So what is to be done about the whimsical murderer and the two mutually opposing truth-claimers? In the case of the whimsical murderer, I believe that their action is not absolutely “wrong” but it is absolutely detrimental to society, so if there is a collective belief that society is a good thing, something should be done to prevent acts which harm it. In the case of the two mutually opposing truth-claimers, I believe it is up to each person to choose their side based on their own beliefs and experiences and pray that they’re right, because there is no authority to refer to (or if there is, you can’t know there is, for the reason mentioned above).

Relativism, to me, is a necessary part of the human condition. This was very sobering when I first was convinced of it. Faith, then, is the answer. Faith in your own limited knowledge, your own experience, and whatever/whomever you’ve come to trust as a result of this.

[Note: In order to keep a respectful dialogue, comments will be moderated before appearing on the site.]

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8 thoughts on “The ‘R’ Word

  1. You suggest that we should stop the search for ultimate truth because of its unknowability, by virtue of our limited perspective. Is this the only concept that should be off limits, or are there other theoretical/philosophical areas as well that we should steer clear of?

    The physical sciences delve in realms that can’t be directly known, but rather indirectly by effect, learned by machines and measurements. Would you prefer that the physical sciences also limit themselves to areas that allow direct knowing and cease exploration into areas that require indirect knowledge?

    I wonder if there is a significant difference between the rules that the physical and the theoretical seekers should play by, and why?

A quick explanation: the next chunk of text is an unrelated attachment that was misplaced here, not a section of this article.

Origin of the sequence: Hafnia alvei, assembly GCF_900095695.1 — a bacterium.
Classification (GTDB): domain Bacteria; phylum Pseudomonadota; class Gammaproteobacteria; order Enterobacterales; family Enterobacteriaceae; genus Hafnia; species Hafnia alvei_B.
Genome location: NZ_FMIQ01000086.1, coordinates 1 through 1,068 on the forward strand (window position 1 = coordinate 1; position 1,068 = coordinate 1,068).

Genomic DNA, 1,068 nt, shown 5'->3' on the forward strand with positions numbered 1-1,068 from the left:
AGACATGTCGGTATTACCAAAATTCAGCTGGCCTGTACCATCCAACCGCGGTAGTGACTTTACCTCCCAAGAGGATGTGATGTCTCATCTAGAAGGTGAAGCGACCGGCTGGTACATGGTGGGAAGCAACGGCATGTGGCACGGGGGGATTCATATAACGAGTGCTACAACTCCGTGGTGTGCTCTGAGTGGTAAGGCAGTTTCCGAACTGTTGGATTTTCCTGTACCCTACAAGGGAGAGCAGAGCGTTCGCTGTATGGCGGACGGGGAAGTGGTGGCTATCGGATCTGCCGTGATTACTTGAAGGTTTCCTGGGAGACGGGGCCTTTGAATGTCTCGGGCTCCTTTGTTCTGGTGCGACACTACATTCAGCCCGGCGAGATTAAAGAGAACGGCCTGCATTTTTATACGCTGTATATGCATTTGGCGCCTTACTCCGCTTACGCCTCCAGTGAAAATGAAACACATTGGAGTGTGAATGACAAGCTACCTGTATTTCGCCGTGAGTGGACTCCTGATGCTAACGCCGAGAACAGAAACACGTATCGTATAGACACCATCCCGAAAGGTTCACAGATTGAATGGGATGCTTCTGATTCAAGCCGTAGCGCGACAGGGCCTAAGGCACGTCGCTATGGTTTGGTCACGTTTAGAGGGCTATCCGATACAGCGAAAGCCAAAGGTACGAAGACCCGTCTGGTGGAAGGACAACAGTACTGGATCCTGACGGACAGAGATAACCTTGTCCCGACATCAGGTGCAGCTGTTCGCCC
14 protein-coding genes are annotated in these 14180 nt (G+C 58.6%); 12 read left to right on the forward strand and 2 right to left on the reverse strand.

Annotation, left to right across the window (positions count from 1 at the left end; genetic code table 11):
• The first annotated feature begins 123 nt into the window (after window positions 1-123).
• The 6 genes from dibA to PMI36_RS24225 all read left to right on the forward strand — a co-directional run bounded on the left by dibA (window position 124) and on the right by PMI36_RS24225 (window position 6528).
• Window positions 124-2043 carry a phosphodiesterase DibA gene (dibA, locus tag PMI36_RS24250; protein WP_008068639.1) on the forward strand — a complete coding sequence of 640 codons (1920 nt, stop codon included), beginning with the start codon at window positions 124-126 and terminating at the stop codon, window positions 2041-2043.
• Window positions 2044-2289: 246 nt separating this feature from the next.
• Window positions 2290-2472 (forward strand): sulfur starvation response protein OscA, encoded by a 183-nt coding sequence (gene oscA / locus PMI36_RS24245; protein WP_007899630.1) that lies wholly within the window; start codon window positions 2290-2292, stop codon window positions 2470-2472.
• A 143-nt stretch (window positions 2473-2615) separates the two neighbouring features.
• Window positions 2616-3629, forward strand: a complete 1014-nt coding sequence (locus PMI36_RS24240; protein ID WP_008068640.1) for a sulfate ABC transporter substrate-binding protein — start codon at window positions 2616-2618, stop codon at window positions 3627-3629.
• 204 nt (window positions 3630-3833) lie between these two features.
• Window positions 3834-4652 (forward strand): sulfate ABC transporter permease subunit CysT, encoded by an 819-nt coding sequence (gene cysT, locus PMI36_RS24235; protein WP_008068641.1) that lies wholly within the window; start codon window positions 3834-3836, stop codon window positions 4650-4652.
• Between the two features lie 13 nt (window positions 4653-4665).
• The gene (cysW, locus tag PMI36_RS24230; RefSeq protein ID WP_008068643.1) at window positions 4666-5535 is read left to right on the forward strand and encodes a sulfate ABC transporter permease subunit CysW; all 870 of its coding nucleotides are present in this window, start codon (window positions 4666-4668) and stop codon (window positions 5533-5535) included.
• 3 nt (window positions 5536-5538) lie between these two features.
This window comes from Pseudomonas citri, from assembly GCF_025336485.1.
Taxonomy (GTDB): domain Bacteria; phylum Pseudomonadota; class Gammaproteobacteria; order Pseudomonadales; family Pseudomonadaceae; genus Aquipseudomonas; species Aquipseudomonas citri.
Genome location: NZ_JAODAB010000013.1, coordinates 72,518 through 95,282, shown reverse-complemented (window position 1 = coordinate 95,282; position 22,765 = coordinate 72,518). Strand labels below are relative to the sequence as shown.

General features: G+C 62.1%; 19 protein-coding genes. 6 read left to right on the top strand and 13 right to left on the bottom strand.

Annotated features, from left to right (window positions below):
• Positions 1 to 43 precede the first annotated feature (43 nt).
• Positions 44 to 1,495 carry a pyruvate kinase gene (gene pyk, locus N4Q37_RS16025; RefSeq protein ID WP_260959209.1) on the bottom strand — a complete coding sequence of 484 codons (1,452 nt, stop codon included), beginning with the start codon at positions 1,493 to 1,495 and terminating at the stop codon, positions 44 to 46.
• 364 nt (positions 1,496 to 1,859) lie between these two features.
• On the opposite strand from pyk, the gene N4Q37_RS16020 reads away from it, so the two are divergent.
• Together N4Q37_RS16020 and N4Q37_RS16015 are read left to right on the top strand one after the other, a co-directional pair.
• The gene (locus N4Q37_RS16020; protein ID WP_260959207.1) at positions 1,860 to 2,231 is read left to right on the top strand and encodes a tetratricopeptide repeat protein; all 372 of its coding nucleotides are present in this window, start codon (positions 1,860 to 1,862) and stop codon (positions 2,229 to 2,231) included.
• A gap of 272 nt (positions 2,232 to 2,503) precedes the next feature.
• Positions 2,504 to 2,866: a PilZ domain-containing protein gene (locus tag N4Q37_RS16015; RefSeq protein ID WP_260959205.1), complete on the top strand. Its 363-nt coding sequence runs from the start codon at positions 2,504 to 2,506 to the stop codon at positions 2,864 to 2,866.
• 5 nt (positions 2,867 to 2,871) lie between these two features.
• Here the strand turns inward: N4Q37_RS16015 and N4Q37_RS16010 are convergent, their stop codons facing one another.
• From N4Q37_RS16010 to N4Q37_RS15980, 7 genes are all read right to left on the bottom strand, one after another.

1. Science, in general, is somewhat of a separate matter to me. Most of the time, it is based on probability which is extremely useful, but doesn’t get at “absolute” knowledge. It doesn’t have to, because probably is good enough. Science serves many wonderful utilitarian purposes, but “absolute” truth is not in its jurisdiction (in my view…I really can’t say much about science because I’m no scientist). As soon as a “physical” seeker starts playing around with ideas about “absolute” truth, they’ve become a “theoretical” seeker.

  2. Searching “good” on Google definitions will get you over 30 definitions:
    http://bit.ly/nwRo88

    Obviously, what people mean by “good” is about as specific as what people mean by “love” (http://bit.ly/roTLUk). To say that there is an absolute “good” can be both true and false simultaneously. It really depends on which of the plethora of definitions of good you are referring to.

    1. That’s precisely true, I think. In my view, terms like “good” and “love” are actually completely relative terms, while “truth” is not (even though humans can’t actually “know” what truth is). However I don’t think anything can be absolutely true and false at the same time, without rejecting logic itself…

  3. I read this post and pretty much agree, as I have generally (with some exceptions, of course) agreed with much of what you have come to question about Christianity (though I sometimes find your understanding of Christianity to be disappointingly narrow). Then I read that good and love are completely relative, but truth is not. That has me very curious. Why would this be so? I would love to hear you say more about that.

    1. Quick answer: Given that there is any water to simple logical rules, truth cannot be relative. The statement “there is nothing that is true” is nonsensical (contradicts itself), but the statement “there is nothing that is good/love (or, good/love is an empty concept)” does not contradict any logical rule.